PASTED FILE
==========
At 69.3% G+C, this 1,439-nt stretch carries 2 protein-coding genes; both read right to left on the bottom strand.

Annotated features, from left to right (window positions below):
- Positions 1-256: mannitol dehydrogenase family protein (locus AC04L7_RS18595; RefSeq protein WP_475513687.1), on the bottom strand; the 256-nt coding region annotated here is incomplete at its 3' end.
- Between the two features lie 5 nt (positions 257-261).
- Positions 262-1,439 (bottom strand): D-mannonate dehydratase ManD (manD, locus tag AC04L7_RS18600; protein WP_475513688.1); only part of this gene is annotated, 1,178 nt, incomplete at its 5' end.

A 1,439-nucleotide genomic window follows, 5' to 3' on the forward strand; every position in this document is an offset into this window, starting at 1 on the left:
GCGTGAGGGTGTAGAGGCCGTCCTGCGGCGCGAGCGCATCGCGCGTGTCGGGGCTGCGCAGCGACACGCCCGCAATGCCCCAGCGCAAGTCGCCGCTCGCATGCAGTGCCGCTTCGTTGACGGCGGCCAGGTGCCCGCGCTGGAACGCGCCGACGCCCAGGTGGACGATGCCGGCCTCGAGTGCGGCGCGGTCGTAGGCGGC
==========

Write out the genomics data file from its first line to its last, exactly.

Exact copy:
At 69.3% G+C, this 1,439-nt stretch carries 2 protein-coding genes; both read right to left on the bottom strand.

Annotated features, from left to right (window positions below):
- Positions 1-256: mannitol dehydrogenase family protein (locus AC04L7_RS18595; RefSeq protein WP_475513687.1), on the bottom strand; the 256-nt coding region annotated here is incomplete at its 3' end.
- Between the two features lie 5 nt (positions 257-261).
- Positions 262-1,439 (bottom strand): D-mannonate dehydratase ManD (manD, locus tag AC04L7_RS18600; protein WP_475513688.1); only part of this gene is annotated, 1,178 nt, incomplete at its 5' end.

A 1,439-nucleotide genomic window follows, 5' to 3' on the forward strand; every position in this document is an offset into this window, starting at 1 on the left:
GCGTGAGGGTGTAGAGGCCGTCCTGCGGCGCGAGCGCATCGCGCGTGTCGGGGCTGCGCAGCGACACGCCCGCAATGCCCCAGCGCAAGTCGCCGCTCGCATGCAGTGCCGCTTCGTTGACGGCGGCCAGGTGCCCGCGCTGGAACGCGCCGACGCCCAGGTGGACGATGCCGGCCTCGAGTGCGGCGCGGTCGTAGGCGGC